As I began tapping my brakes, I noticed traffic ahead on the highway appeared to be travelling at a reduced speed.
Slowing down as I reached the 10th Ave. SE/Highway 97B intersection – the route I take to drop my son off at South Canoe School in the morning – I recall feeling somewhat relieved.
Traffic on the highway, especially the more concerning northbound flow, which is obscured by a bend in the road a short distance away, appeared to actually be following the 70 km/hr speed limit – with some vehicles going even slower. Such a difference from a couple days prior, when we had to wait for a steady stream of highway traffic that I can safely say was not respecting the reduced speed limit – put in place by the province in 2018 after concerns were expressed by Salmon Arm residents and city council about the nearby school reopening.
At the stop sign, a quick glance to the south and I had my “ah ha” moment. At the bend was a police car, parked safely on the shoulder, lights flashing, next to another vehicle.
When there was a break in traffic, we were able to cross the highway with ease, and without having to go pedal to the metal.
Traffic isn’t always that bad in the mornings at this intersection, but it’s clear not everyone sees, or follows the speed limit.
What, you’re not surprised?
I know. Who pays attention to speed limits, inner city or on the highway (unless there police around)? When aren’t there drivers travelling at 70 km/hr or faster on roads like 20th Ave SE, Auto Road SE or 10th Ave SE for that matter?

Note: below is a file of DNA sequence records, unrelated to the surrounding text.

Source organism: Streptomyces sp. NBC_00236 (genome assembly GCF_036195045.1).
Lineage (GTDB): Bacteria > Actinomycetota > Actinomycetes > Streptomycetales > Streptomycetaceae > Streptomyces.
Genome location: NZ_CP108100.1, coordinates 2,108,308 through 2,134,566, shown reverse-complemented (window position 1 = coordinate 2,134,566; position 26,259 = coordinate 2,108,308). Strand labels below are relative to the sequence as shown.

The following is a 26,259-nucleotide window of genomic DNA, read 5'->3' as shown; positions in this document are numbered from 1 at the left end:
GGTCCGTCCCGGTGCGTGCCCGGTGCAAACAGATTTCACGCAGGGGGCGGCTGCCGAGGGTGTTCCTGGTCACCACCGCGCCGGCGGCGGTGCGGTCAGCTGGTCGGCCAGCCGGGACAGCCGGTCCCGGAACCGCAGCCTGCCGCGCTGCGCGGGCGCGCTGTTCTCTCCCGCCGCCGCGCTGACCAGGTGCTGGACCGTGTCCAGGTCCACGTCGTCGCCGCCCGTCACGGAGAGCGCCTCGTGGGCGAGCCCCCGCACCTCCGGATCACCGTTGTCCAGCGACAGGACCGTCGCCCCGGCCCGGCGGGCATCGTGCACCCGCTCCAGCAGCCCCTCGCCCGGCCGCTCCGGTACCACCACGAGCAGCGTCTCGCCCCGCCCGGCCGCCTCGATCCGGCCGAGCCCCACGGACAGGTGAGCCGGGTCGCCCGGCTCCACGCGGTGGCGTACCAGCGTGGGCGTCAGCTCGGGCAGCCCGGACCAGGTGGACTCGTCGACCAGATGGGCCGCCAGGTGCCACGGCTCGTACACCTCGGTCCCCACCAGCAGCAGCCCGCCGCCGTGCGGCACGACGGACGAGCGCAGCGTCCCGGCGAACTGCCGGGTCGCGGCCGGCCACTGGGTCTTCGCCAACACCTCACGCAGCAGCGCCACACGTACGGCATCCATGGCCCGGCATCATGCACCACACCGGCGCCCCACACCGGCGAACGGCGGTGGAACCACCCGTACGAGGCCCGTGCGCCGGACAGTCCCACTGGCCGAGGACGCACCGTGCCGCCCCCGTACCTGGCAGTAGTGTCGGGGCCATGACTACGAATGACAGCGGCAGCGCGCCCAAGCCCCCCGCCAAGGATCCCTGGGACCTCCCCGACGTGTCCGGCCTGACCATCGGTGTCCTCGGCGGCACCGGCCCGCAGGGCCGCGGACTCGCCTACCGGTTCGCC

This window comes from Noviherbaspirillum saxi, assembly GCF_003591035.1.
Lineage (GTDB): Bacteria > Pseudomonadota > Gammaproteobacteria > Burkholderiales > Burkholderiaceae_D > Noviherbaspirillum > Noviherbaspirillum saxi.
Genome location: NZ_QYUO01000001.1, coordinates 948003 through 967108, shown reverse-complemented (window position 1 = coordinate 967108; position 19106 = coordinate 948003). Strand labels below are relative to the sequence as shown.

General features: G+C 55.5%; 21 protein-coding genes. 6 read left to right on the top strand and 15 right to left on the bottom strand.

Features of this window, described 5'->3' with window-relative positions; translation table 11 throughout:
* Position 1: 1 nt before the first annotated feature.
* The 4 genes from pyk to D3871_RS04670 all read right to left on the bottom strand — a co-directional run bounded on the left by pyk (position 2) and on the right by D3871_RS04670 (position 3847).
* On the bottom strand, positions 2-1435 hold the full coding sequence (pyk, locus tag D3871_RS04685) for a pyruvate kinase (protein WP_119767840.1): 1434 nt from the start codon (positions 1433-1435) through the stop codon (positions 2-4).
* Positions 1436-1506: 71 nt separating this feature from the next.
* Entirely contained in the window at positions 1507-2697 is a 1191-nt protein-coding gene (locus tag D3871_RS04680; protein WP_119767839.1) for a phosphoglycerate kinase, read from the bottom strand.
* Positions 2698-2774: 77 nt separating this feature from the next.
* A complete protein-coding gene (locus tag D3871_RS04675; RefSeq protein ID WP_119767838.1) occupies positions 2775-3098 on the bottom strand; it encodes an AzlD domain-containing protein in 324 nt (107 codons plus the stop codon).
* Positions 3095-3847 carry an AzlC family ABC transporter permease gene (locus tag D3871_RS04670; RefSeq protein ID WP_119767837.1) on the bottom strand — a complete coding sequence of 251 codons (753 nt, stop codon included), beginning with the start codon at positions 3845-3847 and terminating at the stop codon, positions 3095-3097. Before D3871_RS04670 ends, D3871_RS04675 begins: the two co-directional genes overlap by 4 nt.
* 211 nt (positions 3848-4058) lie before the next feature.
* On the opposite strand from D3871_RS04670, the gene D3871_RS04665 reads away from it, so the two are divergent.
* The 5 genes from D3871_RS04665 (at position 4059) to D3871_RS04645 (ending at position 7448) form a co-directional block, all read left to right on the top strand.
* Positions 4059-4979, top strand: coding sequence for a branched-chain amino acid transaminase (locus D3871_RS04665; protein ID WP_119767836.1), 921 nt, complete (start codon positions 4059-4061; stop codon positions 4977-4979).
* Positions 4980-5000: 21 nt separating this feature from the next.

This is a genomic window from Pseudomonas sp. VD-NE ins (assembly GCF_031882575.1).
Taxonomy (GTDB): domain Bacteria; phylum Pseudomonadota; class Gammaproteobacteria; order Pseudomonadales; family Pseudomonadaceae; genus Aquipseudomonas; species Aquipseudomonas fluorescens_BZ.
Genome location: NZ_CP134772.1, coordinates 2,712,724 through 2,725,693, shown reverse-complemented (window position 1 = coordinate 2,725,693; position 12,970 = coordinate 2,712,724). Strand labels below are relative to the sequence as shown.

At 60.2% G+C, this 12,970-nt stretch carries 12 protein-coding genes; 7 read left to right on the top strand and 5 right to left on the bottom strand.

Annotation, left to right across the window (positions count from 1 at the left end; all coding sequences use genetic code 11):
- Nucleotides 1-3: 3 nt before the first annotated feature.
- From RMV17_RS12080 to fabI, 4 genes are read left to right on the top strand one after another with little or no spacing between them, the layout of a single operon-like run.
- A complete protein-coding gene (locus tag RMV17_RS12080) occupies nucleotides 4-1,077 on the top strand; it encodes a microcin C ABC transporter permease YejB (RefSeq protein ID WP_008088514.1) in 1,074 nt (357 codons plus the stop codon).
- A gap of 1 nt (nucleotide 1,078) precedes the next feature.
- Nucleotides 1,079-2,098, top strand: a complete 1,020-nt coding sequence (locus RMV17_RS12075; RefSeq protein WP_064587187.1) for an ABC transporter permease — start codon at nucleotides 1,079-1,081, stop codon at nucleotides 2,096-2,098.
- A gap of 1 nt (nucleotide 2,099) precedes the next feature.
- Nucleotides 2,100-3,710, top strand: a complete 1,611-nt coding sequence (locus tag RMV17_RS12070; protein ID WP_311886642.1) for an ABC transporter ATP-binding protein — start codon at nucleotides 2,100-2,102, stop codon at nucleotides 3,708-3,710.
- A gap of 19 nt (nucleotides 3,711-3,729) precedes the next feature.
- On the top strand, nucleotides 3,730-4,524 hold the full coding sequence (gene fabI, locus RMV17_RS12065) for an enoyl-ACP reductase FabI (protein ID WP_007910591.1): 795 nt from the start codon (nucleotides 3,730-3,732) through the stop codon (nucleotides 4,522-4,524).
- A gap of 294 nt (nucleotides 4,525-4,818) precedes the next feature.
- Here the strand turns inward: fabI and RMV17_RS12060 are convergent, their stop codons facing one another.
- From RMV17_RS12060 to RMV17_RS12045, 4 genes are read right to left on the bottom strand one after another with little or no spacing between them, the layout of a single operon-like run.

Maybe I notice our heavy-footed drivers more now that I have a vehicle with a digital readout that tells me precisely how fast I’m driving.
I know our Salmon Arm Citizens Patrol members have been seeing them elsewhere in the community, including school zones. In September, the volunteer group clocked 2,196 out of 5,960 vehicles (37 per cent) travelling above the posted speed limit. That number included eight vehicles going 80 km/h in a 30 km/h school zone.
The city recently installed “speed humps” (think really wide speed bumps) on Okanagan Avenue by Fletcher Park – where a 30 km/hr speed zone has been in place for I don’t know how long. Some might oppose the traffic-calming measure, but so long as speed limits are one of those things it seems many feel are optional, or don’t apply to them, it doesn’t hurt to have such reminders that driving is a privilege that comes with rules.